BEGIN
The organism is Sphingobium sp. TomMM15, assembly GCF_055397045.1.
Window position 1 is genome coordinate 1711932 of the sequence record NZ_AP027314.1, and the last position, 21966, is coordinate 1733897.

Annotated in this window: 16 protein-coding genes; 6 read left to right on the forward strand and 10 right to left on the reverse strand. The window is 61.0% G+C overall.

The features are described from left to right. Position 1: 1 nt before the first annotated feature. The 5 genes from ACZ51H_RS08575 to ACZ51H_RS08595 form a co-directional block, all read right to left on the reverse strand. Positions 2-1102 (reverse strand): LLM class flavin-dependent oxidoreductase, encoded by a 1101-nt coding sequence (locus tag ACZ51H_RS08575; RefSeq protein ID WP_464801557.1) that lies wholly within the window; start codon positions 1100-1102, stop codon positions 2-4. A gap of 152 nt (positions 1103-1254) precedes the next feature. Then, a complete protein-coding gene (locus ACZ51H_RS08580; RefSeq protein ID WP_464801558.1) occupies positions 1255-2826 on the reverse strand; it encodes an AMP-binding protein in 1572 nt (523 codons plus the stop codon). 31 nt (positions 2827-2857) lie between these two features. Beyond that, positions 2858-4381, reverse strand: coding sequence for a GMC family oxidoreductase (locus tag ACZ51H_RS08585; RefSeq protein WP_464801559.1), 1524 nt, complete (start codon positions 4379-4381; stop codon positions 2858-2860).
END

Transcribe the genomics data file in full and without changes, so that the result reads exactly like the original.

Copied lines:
The organism is Sphingobium sp. TomMM15, assembly GCF_055397045.1.
Window position 1 is genome coordinate 1711932 of the sequence record NZ_AP027314.1, and the last position, 21966, is coordinate 1733897.

Annotated in this window: 16 protein-coding genes; 6 read left to right on the forward strand and 10 right to left on the reverse strand. The window is 61.0% G+C overall.

The features are described from left to right. Position 1: 1 nt before the first annotated feature. The 5 genes from ACZ51H_RS08575 to ACZ51H_RS08595 form a co-directional block, all read right to left on the reverse strand. Positions 2-1102 (reverse strand): LLM class flavin-dependent oxidoreductase, encoded by a 1101-nt coding sequence (locus tag ACZ51H_RS08575; RefSeq protein ID WP_464801557.1) that lies wholly within the window; start codon positions 1100-1102, stop codon positions 2-4. A gap of 152 nt (positions 1103-1254) precedes the next feature. Then, a complete protein-coding gene (locus ACZ51H_RS08580; RefSeq protein ID WP_464801558.1) occupies positions 1255-2826 on the reverse strand; it encodes an AMP-binding protein in 1572 nt (523 codons plus the stop codon). 31 nt (positions 2827-2857) lie between these two features. Beyond that, positions 2858-4381, reverse strand: coding sequence for a GMC family oxidoreductase (locus tag ACZ51H_RS08585; RefSeq protein WP_464801559.1), 1524 nt, complete (start codon positions 4379-4381; stop codon positions 2858-2860).